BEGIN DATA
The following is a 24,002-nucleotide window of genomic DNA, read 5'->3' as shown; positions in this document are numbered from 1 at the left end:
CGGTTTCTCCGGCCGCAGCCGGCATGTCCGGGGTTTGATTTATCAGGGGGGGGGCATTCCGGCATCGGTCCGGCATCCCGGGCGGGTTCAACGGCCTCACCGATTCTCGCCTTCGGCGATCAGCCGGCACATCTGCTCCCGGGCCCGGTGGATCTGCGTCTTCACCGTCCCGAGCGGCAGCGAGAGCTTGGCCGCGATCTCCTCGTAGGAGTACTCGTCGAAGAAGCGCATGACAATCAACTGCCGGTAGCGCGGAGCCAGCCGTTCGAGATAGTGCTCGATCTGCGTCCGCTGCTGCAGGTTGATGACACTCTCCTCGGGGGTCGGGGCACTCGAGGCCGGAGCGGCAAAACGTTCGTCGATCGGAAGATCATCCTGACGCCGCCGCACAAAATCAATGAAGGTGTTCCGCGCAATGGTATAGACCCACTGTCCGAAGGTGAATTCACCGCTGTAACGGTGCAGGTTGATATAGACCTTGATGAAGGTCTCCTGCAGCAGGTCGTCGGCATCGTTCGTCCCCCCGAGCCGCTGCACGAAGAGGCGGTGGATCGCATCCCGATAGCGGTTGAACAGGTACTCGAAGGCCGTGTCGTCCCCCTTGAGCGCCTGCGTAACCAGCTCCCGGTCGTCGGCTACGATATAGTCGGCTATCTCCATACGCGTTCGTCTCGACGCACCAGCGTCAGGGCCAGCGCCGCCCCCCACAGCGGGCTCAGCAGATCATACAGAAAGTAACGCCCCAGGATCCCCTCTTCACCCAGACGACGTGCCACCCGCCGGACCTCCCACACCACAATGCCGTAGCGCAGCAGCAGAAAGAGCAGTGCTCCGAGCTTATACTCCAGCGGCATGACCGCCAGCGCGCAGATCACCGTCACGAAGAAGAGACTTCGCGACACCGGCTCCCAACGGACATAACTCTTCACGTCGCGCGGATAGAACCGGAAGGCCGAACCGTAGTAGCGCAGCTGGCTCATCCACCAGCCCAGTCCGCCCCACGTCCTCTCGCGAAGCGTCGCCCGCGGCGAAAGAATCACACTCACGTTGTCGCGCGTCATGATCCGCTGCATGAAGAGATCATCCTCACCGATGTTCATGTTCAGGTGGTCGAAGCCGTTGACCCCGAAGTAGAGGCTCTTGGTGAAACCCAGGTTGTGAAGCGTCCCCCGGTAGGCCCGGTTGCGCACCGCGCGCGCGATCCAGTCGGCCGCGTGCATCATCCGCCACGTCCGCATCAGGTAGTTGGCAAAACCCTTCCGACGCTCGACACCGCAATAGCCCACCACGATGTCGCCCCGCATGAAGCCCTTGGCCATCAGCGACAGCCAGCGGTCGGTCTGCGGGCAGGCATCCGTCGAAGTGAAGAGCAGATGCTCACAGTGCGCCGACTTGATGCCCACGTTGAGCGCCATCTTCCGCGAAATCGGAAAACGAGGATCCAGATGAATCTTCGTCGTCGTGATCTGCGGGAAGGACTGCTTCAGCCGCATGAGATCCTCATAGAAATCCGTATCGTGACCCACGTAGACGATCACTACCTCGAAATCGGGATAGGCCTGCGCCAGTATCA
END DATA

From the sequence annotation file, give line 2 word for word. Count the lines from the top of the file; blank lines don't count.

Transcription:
CGGTTTCTCCGGCCGCAGCCGGCATGTCCGGGGTTTGATTTATCAGGGGGGGGGCATTCCGGCATCGGTCCGGCATCCCGGGCGGGTTCAACGGCCTCACCGATTCTCGCCTTCGGCGATCAGCCGGCACATCTGCTCCCGGGCCCGGTGGATCTGCGTCTTCACCGTCCCGAGCGGCAGCGAGAGCTTGGCCGCGATCTCCTCGTAGGAGTACTCGTCGAAGAAGCGCATGACAATCAACTGCCGGTAGCGCGGAGCCAGCCGTTCGAGATAGTGCTCGATCTGCGTCCGCTGCTGCAGGTTGATGACACTCTCCTCGGGGGTCGGGGCACTCGAGGCCGGAGCGGCAAAACGTTCGTCGATCGGAAGATCATCCTGACGCCGCCGCACAAAATCAATGAAGGTGTTCCGCGCAATGGTATAGACCCACTGTCCGAAGGTGAATTCACCGCTGTAACGGTGCAGGTTGATATAGACCTTGATGAAGGTCTCCTGCAGCAGGTCGTCGGCATCGTTCGTCCCCCCGAGCCGCTGCACGAAGAGGCGGTGGATCGCATCCCGATAGCGGTTGAACAGGTACTCGAAGGCCGTGTCGTCCCCCTTGAGCGCCTGCGTAACCAGCTCCCGGTCGTCGGCTACGATATAGTCGGCTATCTCCATACGCGTTCGTCTCGACGCACCAGCGTCAGGGCCAGCGCCGCCCCCCACAGCGGGCTCAGCAGATCATACAGAAAGTAACGCCCCAGGATCCCCTCTTCACCCAGACGACGTGCCACCCGCCGGACCTCCCACACCACAATGCCGTAGCGCAGCAGCAGAAAGAGCAGTGCTCCGAGCTTATACTCCAGCGGCATGACCGCCAGCGCGCAGATCACCGTCACGAAGAAGAGACTTCGCGACACCGGCTCCCAACGGACATAACTCTTCACGTCGCGCGGATAGAACCGGAAGGCCGAACCGTAGTAGCGCAGCTGGCTCATCCACCAGCCCAGTCCGCCCCACGTCCTCTCGCGAAGCGTCGCCCGCGGCGAAAGAATCACACTCACGTTGTCGCGCGTCATGATCCGCTGCATGAAGAGATCATCCTCACCGATGTTCATGTTCAGGTGGTCGAAGCCGTTGACCCCGAAGTAGAGGCTCTTGGTGAAACCCAGGTTGTGAAGCGTCCCCCGGTAGGCCCGGTTGCGCACCGCGCGCGCGATCCAGTCGGCCGCGTGCATCATCCGCCACGTCCGCATCAGGTAGTTGGCAAAACCCTTCCGACGCTCGACACCGCAATAGCCCACCACGATGTCGCCCCGCATGAAGCCCTTGGCCATCAGCGACAGCCAGCGGTCGGTCTGCGGGCAGGCATCCGTCGAAGTGAAGAGCAGATGCTCACAGTGCGCCGACTTGATGCCCACGTTGAGCGCCATCTTCCGCGAAATCGGAAAACGAGGATCCAGATGAATCTTCGTCGTCGTGATCTGCGGGAAGGACTGCTTCAGCCGCATGAGATCCTCATAGAAATCCGTATCGTGACCCACGTAGACGATCACTACCTCGAAATCGGGATAGGCCTGCGCCAGTATCA